UUP Victims spokesman Derek Hussey questions the Government and SDLP definition of the term “victim”.
Published in the Newsletter on Saturday August 19th.This week has marked the eighth anniversary of the Omagh bomb – one of the most horrific days in the history of Northern Ireland.
The geography of Northern Ireland bears witness to the depth and extent of conflict. Names that ought simply to map out locality instead catalogue atrocity – places like Omagh; Enniskillen; Darkley; Greysteel.
Communities have experienced tragedy throughout Northern Ireland. Many of these communities still experience a collective legacy of pain and suffering which society must deal with.
This is a vast challenge which must be faced up to. However, government policy on victims’ issues has been allowed to drift.
Commissioners, reports, investigations and consultations have all come and gone in the past number of years – yet we still lack a clear strategy, or even, understanding on how to deal collectively with the events of the past 35 years.
People like Sir Kenneth Bloomfield and Bertha McDougall have made invaluable contributions – but the core problem remains. And that core issue – of how we define who is a victim and who is not – demands clarity.
We should not expect that the solution can be provided by any one individual or commissioner – the answer lies in the thoughts and views of the people of Northern Ireland.
How have those opinions been articulated? How have the political class approached this issue?
The Government in its draft legislation stated that a victim is “someone who is or has been physically or psychologically injured as a result of or in consequence of a conflict-related incident”. And the 2003 Joint Declaration stated that that there is “no hierarchy of victims”.
This is the view of government. But what about local representatives? For example, the SDLP describes a victim as: “Any individual whose life has altered its course as a result of the bitterness and division in our society and who believes that the alteration was negative.”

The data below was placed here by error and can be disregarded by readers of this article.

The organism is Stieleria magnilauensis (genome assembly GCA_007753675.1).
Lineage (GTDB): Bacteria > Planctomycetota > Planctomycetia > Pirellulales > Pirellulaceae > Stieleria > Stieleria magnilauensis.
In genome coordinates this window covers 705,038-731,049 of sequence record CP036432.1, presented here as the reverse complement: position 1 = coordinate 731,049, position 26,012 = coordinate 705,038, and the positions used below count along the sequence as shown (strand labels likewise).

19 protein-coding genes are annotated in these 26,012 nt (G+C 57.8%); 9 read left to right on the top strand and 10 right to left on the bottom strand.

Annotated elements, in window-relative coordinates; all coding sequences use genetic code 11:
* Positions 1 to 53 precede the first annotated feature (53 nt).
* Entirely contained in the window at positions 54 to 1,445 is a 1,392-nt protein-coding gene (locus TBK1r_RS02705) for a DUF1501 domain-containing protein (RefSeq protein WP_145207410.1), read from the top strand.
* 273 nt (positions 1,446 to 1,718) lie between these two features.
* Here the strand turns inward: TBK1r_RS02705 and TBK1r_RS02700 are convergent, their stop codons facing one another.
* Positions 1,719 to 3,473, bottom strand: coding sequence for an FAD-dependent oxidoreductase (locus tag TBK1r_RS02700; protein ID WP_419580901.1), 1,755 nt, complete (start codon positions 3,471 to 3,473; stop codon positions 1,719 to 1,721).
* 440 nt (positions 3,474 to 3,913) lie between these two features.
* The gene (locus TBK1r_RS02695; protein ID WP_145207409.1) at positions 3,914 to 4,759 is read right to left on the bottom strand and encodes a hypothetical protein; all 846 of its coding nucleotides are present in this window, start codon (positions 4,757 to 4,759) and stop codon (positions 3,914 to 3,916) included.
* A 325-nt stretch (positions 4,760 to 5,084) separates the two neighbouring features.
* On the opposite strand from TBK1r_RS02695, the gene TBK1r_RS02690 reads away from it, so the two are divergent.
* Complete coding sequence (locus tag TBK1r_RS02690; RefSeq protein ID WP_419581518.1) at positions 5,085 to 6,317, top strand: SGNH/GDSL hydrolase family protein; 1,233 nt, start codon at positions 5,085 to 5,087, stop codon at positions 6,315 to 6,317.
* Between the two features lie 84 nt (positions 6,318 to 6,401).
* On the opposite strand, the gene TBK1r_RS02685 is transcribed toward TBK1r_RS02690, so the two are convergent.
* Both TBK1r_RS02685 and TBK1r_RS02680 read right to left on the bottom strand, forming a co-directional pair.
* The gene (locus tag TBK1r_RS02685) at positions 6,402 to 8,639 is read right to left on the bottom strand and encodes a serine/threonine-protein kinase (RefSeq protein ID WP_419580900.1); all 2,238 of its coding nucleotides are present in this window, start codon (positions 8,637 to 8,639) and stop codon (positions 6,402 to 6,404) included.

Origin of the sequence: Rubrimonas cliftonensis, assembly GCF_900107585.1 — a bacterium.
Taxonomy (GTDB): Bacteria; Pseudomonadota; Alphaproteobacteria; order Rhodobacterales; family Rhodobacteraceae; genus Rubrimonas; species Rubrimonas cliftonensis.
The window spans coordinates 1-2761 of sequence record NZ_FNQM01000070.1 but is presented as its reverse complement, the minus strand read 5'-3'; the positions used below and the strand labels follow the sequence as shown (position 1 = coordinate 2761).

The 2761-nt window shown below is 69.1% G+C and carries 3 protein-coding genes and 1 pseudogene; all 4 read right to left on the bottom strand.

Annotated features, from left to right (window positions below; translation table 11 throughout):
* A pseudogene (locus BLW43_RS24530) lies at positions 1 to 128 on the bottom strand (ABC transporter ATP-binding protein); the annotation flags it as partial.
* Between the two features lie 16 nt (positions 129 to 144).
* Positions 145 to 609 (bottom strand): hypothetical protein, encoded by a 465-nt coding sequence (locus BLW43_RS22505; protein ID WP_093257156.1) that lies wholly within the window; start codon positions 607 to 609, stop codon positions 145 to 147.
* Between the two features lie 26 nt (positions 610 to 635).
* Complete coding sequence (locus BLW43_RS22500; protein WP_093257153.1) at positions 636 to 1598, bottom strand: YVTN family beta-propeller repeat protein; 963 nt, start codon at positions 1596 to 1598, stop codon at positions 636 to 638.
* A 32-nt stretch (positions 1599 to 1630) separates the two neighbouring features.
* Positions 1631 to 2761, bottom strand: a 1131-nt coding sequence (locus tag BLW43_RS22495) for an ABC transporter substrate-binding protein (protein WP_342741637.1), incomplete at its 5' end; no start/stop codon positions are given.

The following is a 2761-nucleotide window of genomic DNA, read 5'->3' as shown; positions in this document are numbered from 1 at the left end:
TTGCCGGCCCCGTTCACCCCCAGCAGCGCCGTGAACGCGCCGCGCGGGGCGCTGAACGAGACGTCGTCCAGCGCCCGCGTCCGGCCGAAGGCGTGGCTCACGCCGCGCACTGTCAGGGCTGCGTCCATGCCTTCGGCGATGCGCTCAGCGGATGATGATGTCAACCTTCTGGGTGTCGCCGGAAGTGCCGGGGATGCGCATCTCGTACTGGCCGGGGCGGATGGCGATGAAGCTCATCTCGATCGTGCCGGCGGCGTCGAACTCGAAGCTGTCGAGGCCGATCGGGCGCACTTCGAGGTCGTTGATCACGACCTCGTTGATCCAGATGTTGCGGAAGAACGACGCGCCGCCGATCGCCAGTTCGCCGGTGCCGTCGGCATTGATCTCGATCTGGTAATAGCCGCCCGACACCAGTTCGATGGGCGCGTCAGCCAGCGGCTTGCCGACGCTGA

In my view, the practical outworking of these statements are too loose to be workable, too fragile to bear the weight of equity required.
Constructive debate is vital to support the whole project. And while I value their contribution, I wholeheartedly disagree with the SDLP’s view.
Consider both the government and SDLP perspective, then consider: how would the families of those murdered by the Shankill Butchers, or those murdered at La Mon, Enniskillen or Omagh would react?
For example, could the application of the SDLP’s vision include Michael McKevitt or Torrens Knight as a victim? There can be no equivocation between the victim and the victim maker.
Perpetrators of violence are not victims of the Northern Ireland conflict. It is only right that account be taken of responsibility and criminal culpability in determining society’s collective approach.
Can those who operated outside the framework of civic society, who acted beyond the scope of acceptable, civilised values, who operated beyond law and order, who sought to remove from others the most fundamental of all rights – the right to life – be classed as ‘victim’?
This process must be built on principles of fairness, equity and understanding.
All agree that the state has a duty of care to victims of crime. But we need to be careful of government policy that chooses the path of least resistance.
The apologists of violence may seek to sanitise the horrors that were perpetrated on people here. But those who seek to justify and edify the victim maker must not be allowed to influence policy making.
Who would disagree with the application of agreed principles to ensure the process has the moral authority to be effective?
I am mindful that while this debate continues, for many, pain and hurt continues on as a very real aspect of daily life. It is imperative that resolution happens sooner rather than later.
If we are going to do our best by those who suffer then we have a responsibility to ensure that the conditions that created victims and conflict do not arise again. The Ulster Unionist Party will engage with all who share the vision for a peaceful, more tolerant and inclusive Northern Ireland.
I believe that the victims of the Troubles deserve no less.
I used to write and get paid, now I read and don’t.
Former UUP staffer, currently living in London. @mjshilliday